Home > Divrei Torah > Parashat Mattot/Mas’ei

Parashat Mattot/Mas’ei

July 14, 2009

By Jill Hackell

After 40 years of wandering in the wilderness, the Israelites are poised to cross the Jordan River, and to enter the Promised Land. In the previous parashah, Pinhas, a census of all individuals is taken, and Moses begins the transfer of authority to Joshua, who will lead the people in this next part of their history, the settlement of the Land, the grand finale to the Exodus from Egypt.

But, in our parashah, Mattot, the descendents of Reuben, and Gad look around, and see that the land east of the Jordan is perfect for their needs. They ask Moses, “Is it okay if we stay here to raise our cattle, rather than crossing the Jordan and being assigned land on the other side?” As Nehama Leibowitz points out, the ensuing interchange speaks volumes about the conflicting priorities of the tribes and of Moses. The Reubenites and Gaddites are obsessed with their livestock. “We have cattle, and this is cattle country . . . we will build sheepfolds for our livestock and towns for our children”. A midrash says that it is not that these tribes had so much more cattle than the other tribes, but that their priorities were such that they just spent more time thinking about their cattle. Their entire focus is on their material goods, their livelihood; all else, even their children, is of lesser importance, and this is reflected in their words.

Moses, on the other hand, is completely focused on the settlement of the Land which God has promised, and which he, himself, will never be able to enter. He immediately reacts to the request with enormous anger – seeing in this request a replay of the incident of the spies who would not enter the land – the spies whose reluctance to fight resulted in the 40 years of wandering that has kept Israel and Moses from the Promised Land. Given his perspective, his anger is understandable.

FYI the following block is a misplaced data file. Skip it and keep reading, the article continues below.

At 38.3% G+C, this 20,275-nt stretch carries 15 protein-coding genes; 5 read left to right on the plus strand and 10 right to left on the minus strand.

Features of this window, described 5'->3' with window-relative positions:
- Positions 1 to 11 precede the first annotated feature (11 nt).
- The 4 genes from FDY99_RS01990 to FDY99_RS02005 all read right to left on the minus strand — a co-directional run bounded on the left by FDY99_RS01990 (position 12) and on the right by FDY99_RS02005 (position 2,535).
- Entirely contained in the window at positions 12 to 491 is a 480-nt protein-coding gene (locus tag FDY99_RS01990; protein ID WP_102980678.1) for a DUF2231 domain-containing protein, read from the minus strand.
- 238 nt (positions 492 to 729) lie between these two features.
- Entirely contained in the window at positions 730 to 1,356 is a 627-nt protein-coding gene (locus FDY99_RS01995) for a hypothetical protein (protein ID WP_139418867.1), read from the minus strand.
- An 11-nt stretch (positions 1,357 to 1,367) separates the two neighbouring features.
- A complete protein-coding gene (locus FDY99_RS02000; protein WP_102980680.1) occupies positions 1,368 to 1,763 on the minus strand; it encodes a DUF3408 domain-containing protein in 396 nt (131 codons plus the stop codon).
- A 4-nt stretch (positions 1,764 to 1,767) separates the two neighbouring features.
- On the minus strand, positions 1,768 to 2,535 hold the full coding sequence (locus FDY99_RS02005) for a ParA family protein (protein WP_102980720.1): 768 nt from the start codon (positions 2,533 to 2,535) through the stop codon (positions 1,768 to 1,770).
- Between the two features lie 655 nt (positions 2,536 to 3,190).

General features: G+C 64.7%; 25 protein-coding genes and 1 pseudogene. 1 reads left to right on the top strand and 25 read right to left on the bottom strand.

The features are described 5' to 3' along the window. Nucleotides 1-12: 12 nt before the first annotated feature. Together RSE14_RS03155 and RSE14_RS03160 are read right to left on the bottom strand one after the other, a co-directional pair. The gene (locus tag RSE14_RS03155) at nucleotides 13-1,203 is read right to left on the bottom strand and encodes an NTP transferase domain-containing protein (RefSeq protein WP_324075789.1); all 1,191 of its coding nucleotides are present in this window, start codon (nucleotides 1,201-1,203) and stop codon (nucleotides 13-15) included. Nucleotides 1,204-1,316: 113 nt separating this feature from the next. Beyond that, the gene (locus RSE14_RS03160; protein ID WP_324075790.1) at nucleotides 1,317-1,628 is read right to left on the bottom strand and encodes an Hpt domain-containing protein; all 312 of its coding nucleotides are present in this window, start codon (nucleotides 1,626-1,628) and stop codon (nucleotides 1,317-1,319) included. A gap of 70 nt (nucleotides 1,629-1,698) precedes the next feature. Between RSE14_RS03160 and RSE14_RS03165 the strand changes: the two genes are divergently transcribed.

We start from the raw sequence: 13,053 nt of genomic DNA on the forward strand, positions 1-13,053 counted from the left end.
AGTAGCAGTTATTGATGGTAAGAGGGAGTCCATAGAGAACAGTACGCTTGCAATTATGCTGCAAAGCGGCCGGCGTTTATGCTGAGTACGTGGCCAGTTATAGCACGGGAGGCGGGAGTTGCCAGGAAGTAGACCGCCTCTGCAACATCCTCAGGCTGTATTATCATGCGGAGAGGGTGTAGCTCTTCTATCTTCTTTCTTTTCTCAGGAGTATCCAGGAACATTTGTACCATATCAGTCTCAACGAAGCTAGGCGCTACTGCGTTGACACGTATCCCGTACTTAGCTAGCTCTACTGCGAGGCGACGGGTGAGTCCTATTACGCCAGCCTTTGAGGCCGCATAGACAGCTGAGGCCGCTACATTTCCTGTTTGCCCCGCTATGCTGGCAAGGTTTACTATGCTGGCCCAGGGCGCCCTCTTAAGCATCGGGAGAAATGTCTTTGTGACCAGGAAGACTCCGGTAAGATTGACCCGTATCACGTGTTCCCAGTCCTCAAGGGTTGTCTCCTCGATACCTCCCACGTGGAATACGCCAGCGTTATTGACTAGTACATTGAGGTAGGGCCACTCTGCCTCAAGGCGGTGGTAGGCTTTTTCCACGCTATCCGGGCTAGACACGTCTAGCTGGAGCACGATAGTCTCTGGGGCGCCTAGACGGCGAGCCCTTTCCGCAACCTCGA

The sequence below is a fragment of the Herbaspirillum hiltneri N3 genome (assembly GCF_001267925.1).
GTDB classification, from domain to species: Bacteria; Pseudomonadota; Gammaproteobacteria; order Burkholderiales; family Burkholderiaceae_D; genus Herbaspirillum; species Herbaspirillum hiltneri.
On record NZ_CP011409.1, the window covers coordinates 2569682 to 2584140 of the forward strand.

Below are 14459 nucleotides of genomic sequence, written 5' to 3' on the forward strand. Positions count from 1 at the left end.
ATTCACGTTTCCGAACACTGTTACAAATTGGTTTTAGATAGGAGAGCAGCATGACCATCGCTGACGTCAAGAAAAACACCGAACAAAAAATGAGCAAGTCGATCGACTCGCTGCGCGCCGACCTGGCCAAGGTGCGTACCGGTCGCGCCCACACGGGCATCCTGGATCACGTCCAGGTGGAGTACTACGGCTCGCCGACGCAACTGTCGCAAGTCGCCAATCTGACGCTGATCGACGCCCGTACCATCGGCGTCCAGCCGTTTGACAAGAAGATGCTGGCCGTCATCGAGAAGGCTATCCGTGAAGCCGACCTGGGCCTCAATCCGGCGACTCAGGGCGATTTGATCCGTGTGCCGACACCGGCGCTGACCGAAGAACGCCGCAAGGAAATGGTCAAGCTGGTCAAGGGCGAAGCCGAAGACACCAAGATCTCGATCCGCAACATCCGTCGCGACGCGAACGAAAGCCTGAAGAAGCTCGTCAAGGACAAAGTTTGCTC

When the two tribes reassure Moses that it is not their intention to shirk their duty to help the others fight for the land, Moses is able to consider their request more rationally. But he puts into his concession to their request a lesson for them about their need to reorder their priorities. He tells them, okay – go and build towns for your children, and sheepfolds for your livestock – first children, then cattle. And he mentions God over and over again – six times in four verses – to remind them that life is not merely about earning a livelihood, or even about providing support for their fellow Israelites. God must be high on their priority list, reflected in their world view.

What about us? We aren’t like the Reubenites and Gaddites, are we? We would never build sheepfolds before we built towns for our children! But how often do we get caught up in the hustle and bustle at the office and arrive home late, after the kids are asleep? How often do we feel we have to check our blackberry each time it goes beep, even in the middle of dinner? There was a play last year, called “Distracted”, in which a child diagnosed with Attention Deficit Disorder (ADD) had exactly that – a deficit of attention being paid to him by his family, who was always multi-tasking and responding to the demands of the moment, and never had time to listen to him with full attention.

And how often do we walk outside with our mind on our workday or on our finances, and fail to notice that the fireflies are out now, that the robin has built a nest on our porch, that the quality of the light on a late summer evening is beautiful beyond description, that God’s world is filled with wonders?

It’s all a matter of priorities.


Jill Hackell is a rabbinical student at AJR.